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There's a lot of buzz around multi-cloud and the complexity it presents to enterprises. For many IT teams, that complexity lies largely in the integration work that needs to occur between multiple public clouds but also between on premises and the public cloud.
The reality is: Many multi-cloud environments still include some on-premises components. These include OSes, databases and application servers that both vendors and IT teams have retooled for years to reach out to public cloud. But, though they are starting to improve, public cloud providers haven't traditionally done a great job ensuring their technology can reach back into on-premises systems. Enterprises, as a result, struggle to provide core integrations between on-premises and cloud systems.
Here are three integration approaches admins can take to effectively fold their on-premises resources into multi-cloud environments.
Data integration -- the most straightforward of the three approaches outlined here -- refers to the movement of data from on-premises applications and data stores to their analogs in the public cloud. There are numerous on-premises and cloud-hosted data integration tools, such as Dell Boomi, SnapLogic and MuleSoft, from which enterprises can choose. These tools are sometimes referred to as integration PaaS.
Enterprises need an interface that exists between the data integration server and the on-premises and public cloud-based systems being integrated. These are typically APIs that can interface with ERP systems, databases and other custom or proprietary resources. Data is consumed from the source system, either on premises or in the cloud, and then sent to the data integration server, where it's transformed and then sent to the target system.
Security integration is the ultimate objective for enterprises in multi-cloud environments. IT teams want a single security layer that can work across on-premises and public cloud platforms, which typically means they need a single and centralized directory system, such as Active Directory or other LDAP-compliant options.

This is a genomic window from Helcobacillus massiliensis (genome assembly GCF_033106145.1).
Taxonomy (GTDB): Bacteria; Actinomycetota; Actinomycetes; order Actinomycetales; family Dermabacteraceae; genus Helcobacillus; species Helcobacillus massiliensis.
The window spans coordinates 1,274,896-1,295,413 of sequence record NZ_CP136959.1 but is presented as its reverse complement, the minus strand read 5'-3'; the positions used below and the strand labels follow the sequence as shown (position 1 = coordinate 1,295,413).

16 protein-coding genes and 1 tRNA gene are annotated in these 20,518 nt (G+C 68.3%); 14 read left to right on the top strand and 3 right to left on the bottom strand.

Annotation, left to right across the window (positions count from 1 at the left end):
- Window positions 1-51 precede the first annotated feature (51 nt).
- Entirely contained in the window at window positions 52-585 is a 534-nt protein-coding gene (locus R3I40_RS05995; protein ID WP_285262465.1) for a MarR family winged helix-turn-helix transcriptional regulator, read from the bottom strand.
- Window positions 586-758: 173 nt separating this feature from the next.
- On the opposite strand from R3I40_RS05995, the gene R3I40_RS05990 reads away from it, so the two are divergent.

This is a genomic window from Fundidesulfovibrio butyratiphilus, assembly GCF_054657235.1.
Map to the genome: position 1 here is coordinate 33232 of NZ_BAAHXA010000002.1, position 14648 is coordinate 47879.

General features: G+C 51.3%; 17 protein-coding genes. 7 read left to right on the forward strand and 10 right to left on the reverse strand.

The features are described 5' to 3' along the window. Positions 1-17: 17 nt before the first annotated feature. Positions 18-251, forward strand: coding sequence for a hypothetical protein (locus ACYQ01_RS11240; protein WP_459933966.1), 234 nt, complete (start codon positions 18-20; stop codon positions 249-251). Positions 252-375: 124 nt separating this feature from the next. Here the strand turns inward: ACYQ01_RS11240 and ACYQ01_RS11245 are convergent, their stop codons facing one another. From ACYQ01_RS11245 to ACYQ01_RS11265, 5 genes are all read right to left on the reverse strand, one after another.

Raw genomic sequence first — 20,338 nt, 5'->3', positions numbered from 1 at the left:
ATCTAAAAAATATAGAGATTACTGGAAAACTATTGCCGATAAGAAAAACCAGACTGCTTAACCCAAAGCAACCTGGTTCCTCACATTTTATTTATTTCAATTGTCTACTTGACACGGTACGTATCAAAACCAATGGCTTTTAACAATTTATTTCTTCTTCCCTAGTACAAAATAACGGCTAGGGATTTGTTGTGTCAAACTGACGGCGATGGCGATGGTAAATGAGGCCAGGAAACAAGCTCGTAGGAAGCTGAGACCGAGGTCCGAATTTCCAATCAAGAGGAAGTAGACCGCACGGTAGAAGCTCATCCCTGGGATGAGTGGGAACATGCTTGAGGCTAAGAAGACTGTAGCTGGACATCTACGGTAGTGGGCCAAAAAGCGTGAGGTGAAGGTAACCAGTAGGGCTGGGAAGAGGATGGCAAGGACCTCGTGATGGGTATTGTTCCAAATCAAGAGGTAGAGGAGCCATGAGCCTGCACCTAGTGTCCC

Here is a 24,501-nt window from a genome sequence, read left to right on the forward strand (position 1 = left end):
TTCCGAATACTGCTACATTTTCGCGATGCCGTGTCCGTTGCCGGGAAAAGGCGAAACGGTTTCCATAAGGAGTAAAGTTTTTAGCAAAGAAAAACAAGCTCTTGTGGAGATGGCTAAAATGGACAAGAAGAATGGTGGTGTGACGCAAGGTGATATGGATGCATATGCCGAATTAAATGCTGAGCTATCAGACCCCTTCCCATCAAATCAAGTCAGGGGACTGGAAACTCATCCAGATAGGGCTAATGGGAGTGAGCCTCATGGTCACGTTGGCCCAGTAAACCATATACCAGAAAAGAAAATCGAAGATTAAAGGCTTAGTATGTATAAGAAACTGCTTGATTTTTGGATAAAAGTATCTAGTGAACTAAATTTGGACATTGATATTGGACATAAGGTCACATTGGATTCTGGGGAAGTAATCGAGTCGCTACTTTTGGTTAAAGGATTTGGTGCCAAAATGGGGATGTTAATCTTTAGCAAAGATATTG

These shared directories are the jumping off point for an identity and access management (IAM) strategy that works well across on-premises and cloud-based systems. Once an IAM tool verifies a user's identity, it authenticates that user for most resources across a hybrid or multi-cloud environment, without the need to reauthenticate for each individual database or application. Admins can set up roles for users and themselves, as well as provide and control access to local and cloud-based resources through customizable configurations based on their specific security needs.
Service integration is perhaps the least known on this list. It deals with specific APIs, services or microservices that enable systems to share both behavioral information and data. It's not enough to just stand up these services, though; enterprises need to secure, govern and track them across multi-cloud environments. To do this, use API managers and service repositories to enable the discovery of services and also enforce policies that dictate how those services are used.
Service integration is joined at the hip with server integration and service orchestration tools. These tools help developers bind services together to create more complex processes or applications. For instance, an application that cleans up data once a month would call upon several other services, such as those for data security, verification and validation, to complete that task.